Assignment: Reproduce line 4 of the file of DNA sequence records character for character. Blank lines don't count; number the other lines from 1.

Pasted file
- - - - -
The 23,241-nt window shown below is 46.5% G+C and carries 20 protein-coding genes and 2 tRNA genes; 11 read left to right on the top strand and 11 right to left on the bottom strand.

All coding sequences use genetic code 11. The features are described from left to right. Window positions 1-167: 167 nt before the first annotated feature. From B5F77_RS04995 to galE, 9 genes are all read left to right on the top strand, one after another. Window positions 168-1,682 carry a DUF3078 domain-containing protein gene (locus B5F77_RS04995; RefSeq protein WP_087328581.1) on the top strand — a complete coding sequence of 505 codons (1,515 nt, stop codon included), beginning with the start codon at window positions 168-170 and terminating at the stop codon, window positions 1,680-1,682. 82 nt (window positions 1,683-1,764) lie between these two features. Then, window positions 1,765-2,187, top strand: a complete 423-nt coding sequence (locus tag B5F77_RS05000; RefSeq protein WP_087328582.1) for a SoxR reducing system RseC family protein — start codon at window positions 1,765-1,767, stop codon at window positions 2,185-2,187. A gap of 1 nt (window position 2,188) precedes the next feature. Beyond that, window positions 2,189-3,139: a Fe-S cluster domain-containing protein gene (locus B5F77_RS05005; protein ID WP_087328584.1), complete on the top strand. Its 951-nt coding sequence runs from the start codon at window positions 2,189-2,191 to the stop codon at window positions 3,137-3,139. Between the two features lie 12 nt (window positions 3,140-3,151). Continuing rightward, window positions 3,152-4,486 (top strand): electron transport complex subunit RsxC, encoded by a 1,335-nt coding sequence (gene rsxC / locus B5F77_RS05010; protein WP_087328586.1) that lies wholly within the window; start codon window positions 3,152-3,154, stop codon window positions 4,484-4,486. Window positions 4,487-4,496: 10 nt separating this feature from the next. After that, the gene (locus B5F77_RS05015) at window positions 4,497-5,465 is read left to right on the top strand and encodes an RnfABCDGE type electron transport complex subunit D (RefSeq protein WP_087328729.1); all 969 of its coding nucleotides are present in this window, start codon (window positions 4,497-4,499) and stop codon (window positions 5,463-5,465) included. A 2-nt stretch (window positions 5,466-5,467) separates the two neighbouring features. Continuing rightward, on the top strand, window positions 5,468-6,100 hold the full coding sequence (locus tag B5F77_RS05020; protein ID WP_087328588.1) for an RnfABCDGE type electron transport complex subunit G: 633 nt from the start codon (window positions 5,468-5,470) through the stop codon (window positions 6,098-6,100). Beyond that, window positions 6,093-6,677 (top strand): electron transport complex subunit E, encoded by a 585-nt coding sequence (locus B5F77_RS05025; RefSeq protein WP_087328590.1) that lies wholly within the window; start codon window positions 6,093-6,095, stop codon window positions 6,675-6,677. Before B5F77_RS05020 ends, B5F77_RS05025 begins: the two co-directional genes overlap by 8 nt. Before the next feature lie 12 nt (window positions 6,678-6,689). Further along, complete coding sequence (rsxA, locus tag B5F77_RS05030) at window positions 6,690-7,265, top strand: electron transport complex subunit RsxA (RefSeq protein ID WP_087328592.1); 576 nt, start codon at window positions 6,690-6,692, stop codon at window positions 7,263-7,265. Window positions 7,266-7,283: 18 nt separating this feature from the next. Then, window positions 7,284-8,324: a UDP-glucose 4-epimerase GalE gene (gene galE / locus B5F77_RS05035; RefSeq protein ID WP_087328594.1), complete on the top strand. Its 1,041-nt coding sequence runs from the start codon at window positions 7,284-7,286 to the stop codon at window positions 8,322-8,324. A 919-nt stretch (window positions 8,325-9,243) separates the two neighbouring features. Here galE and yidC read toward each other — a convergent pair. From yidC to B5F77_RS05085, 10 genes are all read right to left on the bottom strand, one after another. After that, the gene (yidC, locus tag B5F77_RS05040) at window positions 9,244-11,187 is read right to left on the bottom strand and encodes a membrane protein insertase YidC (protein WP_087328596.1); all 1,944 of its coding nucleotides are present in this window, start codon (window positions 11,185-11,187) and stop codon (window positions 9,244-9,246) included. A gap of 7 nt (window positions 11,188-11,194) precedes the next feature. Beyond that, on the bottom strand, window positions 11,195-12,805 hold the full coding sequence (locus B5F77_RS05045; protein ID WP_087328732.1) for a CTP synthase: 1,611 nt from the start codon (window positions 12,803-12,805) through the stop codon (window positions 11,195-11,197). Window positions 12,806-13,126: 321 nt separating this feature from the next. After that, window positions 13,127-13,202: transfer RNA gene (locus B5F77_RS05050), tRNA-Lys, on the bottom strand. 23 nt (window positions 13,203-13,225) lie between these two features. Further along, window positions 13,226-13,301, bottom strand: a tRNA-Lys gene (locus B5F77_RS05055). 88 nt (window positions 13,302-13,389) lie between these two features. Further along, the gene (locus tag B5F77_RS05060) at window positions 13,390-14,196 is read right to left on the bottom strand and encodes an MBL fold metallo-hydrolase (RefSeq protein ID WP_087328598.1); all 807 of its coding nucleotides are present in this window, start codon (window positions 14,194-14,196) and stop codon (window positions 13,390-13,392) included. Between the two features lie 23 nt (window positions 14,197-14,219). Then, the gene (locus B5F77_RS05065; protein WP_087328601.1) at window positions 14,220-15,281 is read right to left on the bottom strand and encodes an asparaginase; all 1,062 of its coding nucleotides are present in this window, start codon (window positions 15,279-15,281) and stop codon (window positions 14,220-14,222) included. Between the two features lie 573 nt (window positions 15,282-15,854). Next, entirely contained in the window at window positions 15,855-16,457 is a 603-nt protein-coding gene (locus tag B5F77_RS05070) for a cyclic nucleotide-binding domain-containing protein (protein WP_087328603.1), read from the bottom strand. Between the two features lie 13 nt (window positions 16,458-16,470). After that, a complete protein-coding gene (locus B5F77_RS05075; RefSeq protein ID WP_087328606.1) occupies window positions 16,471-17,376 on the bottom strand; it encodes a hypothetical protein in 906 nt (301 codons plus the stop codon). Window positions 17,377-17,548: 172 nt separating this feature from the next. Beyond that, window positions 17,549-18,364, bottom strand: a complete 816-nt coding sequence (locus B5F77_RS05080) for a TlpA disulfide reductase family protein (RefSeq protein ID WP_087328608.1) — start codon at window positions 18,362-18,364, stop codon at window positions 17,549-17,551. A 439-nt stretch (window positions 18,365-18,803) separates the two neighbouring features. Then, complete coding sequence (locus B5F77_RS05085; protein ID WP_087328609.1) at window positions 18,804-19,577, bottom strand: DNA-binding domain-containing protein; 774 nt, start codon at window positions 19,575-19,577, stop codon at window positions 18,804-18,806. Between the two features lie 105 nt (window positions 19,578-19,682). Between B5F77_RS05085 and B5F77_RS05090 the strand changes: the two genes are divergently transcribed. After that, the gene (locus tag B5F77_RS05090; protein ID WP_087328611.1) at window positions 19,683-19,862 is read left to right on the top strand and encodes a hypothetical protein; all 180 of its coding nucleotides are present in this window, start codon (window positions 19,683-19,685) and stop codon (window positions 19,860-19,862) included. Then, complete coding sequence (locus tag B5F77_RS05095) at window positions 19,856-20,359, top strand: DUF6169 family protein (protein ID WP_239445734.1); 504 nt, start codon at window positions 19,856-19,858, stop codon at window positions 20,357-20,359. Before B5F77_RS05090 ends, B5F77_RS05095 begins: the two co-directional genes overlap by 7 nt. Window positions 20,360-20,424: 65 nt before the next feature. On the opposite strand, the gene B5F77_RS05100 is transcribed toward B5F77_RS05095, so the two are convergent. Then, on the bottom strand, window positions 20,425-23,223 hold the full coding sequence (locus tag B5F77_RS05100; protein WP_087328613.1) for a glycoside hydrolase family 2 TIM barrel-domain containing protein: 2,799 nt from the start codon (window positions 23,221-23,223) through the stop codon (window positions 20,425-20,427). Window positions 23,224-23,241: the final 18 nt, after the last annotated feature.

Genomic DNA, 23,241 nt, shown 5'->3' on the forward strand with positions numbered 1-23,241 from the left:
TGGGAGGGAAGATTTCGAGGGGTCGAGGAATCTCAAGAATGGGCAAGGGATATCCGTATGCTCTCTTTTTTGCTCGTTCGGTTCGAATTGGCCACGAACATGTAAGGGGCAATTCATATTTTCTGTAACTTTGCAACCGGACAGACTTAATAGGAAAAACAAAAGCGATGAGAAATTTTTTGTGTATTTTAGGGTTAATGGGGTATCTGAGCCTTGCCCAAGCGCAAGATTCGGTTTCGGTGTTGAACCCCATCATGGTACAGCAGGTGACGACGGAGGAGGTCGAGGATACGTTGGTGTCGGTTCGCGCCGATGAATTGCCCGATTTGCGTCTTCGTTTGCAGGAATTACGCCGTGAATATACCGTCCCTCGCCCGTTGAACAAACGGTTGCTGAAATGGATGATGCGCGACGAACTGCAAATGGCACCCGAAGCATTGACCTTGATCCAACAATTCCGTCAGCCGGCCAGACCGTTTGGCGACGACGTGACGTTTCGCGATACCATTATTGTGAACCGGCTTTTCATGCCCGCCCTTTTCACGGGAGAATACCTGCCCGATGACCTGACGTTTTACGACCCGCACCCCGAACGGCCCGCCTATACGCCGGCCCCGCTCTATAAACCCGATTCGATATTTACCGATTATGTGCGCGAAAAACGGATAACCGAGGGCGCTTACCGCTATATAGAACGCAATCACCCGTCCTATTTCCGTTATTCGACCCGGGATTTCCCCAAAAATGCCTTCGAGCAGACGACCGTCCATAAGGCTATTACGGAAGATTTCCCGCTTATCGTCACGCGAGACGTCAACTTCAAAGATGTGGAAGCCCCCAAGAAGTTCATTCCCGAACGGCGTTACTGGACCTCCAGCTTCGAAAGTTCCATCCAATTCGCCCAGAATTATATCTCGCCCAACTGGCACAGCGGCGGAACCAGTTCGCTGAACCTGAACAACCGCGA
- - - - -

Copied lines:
TGGGAGGGAAGATTTCGAGGGGTCGAGGAATCTCAAGAATGGGCAAGGGATATCCGTATGCTCTCTTTTTTGCTCGTTCGGTTCGAATTGGCCACGAACATGTAAGGGGCAATTCATATTTTCTGTAACTTTGCAACCGGACAGACTTAATAGGAAAAACAAAAGCGATGAGAAATTTTTTGTGTATTTTAGGGTTAATGGGGTATCTGAGCCTTGCCCAAGCGCAAGATTCGGTTTCGGTGTTGAACCCCATCATGGTACAGCAGGTGACGACGGAGGAGGTCGAGGATACGTTGGTGTCGGTTCGCGCCGATGAATTGCCCGATTTGCGTCTTCGTTTGCAGGAATTACGCCGTGAATATACCGTCCCTCGCCCGTTGAACAAACGGTTGCTGAAATGGATGATGCGCGACGAACTGCAAATGGCACCCGAAGCATTGACCTTGATCCAACAATTCCGTCAGCCGGCCAGACCGTTTGGCGACGACGTGACGTTTCGCGATACCATTATTGTGAACCGGCTTTTCATGCCCGCCCTTTTCACGGGAGAATACCTGCCCGATGACCTGACGTTTTACGACCCGCACCCCGAACGGCCCGCCTATACGCCGGCCCCGCTCTATAAACCCGATTCGATATTTACCGATTATGTGCGCGAAAAACGGATAACCGAGGGCGCTTACCGCTATATAGAACGCAATCACCCGTCCTATTTCCGTTATTCGACCCGGGATTTCCCCAAAAATGCCTTCGAGCAGACGACCGTCCATAAGGCTATTACGGAAGATTTCCCGCTTATCGTCACGCGAGACGTCAACTTCAAAGATGTGGAAGCCCCCAAGAAGTTCATTCCCGAACGGCGTTACTGGACCTCCAGCTTCGAAAGTTCCATCCAATTCGCCCAGAATTATATCTCGCCCAACTGGCACAGCGGCGGAACCAGTTCGCTGAACCTGAACAACCGCGA